Tuesday, December 18, 2018

Environmental, tribal groups oppose Enbridge-State agreement to construct tunnel in Mackinac Straits; 5-day comment period ends Dec. 18

By Michele Bourdieu

Today, Tuesday, Dec. 18, is the last day to submit comments (during a 5-day comment period) on proposed agreements related to a planned utility tunnel in the Straits of Mackinac. Construction of the tunnel could take 10 years while the aging Line 5 pipelines would remain under the Straits. Email or call in your comments as indicated above. (Photo courtesy Anishinaabek Camp - Shutdown Line 5 Facebook page)

LANSING, HOUGHTON -- On Thursday, Dec. 13, the State of Michigan released for public review and comment proposed agreements related to a planned multi-use utility tunnel in the Straits of Mackinac and the remaining life of Line 5 in the Straits. The documents are posted to the mipetroleumpipelines.com website. Public comment is being accepted through Tuesday, Dec. 18, and supplied to Gov. Rick Snyder, state departments and the Mackinac Straits Corridor Authority (MSCA) for consideration.*

Environmental groups are speaking out against this comment period of a mere 5 days following the legislature's hasty passing (during their lame-duck session) of outgoing Michigan Senator Tom Casperson's bill, SB 1197, for constructing a tunnel under the Straits of Mackinac to "protect" the aging Line 5 pipeline.

Last week that bill was passed on Dec. 11, and on Dec. 12 outgoing Governor Snyder signed it into Public Act 359. This law directs the MSCA to enter into an agreement with Enbridge Energy Corporation -- the company that owns and operates Line 5 -- for construction of the utility tunnel, provided the agreement meets certain conditions. Under the proposed agreement, Enbridge would pay for all design, construction, operation and maintenance costs for the tunnel. The law establishes a separate Straits Protection Fund to pay for the work of the MSCA, including independent experts to ensure proper construction and operation of the tunnel.

On Dec. 12, immediately after Gov. Snyder's signing PA 359, the Michigan League of Conservation Voters (Michigan LCV) issued this statement:

"After widespread opposition from Michigan citizens, businesses, experts and more, a backroom deal brokered by special interest groups to keep oil flowing through our Great Lakes was hastily jammed through the Legislature in the 11th hour," said Lisa Wozniak, executive director at Michigan LCV. "We are deeply disappointed Gov. Snyder approved legislation that will keep oil pumping through the damaged Line 5 Pipeline for another decade or more."

Wozniak added, "On Nov. 6, the people of Michigan made their position clear by electing candidates who pledged to keep oil pipelines out of our Great Lakes and protect our drinking water. We will continue to advocate, communicate and fight to protect our water and oppose oil pipelines in the Great Lakes as the new administration takes office."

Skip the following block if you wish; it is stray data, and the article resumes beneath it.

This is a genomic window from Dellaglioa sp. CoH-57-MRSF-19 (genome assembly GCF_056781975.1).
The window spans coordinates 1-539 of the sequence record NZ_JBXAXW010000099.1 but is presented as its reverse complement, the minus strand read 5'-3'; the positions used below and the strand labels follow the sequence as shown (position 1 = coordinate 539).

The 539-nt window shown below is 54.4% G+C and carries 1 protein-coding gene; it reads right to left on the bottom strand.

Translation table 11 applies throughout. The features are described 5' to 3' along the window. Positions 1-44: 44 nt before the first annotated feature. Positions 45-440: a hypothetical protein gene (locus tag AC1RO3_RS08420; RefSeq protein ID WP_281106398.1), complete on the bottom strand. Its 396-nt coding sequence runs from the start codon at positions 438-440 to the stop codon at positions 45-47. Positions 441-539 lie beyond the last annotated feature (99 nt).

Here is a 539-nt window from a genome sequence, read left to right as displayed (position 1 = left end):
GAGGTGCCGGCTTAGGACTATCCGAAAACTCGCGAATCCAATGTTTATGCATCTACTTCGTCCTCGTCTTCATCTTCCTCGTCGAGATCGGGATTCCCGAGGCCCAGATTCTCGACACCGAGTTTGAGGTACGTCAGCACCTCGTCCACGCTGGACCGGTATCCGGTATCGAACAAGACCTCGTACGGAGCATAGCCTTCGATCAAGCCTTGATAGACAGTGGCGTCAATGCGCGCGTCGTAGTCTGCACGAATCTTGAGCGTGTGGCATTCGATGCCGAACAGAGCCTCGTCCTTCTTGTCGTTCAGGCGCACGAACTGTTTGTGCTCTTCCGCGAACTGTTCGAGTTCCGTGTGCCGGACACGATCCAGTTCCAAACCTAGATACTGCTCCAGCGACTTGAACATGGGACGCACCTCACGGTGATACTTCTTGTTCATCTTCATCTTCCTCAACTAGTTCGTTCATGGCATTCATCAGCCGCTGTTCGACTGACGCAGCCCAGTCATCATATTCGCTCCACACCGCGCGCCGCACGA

On Dec. 15, the Upper Peninsula Environmental Coalition (UPEC) addressed comments on the Proposed Tunnel Agreement between MSCA and Enbridge Energy to the Michigan Department of Natural Resources (DNR) and the Pipeline Safety Advisory Board.

"The public notice for the Proposed Agreement was posted at 3:03 p.m. on December 13, 2018, with the public period ending on December 18, 2018, for a period of just over five days, including a weekend," UPEC states. "Such a limited public comment period for a proposal of this magnitude, presented in a legally dense document, with such significant potential impacts to the population of the State and beyond is an egregious abuse of power, and an obvious attempt to limit public review and input. The State should extend the public comment period for 60 days to allow adequate time for public review and comment. The manner in which this Proposed Agreement is being pushed through also ties the hands of the incoming Governor, and is an affront to Michigan voters and the democratic process."

UPEC also points out that a federal permit should be required for a project such as this tunnel under the Great Lakes.

"The U.S. Army Corps of Engineers has jurisdiction to require a permit for the proposed tunnel under the Straits, a federally designated navigable water, pursuant to Section 10 of the Rivers and Harbors Act of 1899," UPEC says. "The Agreement should explicitly reference that authority and the fact that a federal permit would need to be obtained for the construction and operation of the proposed tunnel. That federal permit review process would involve an opportunity for agency, private group, and public review and comment, as well as analysis under the National Environmental Policy Act, to potentially include preparation of an Environmental Impact Statement."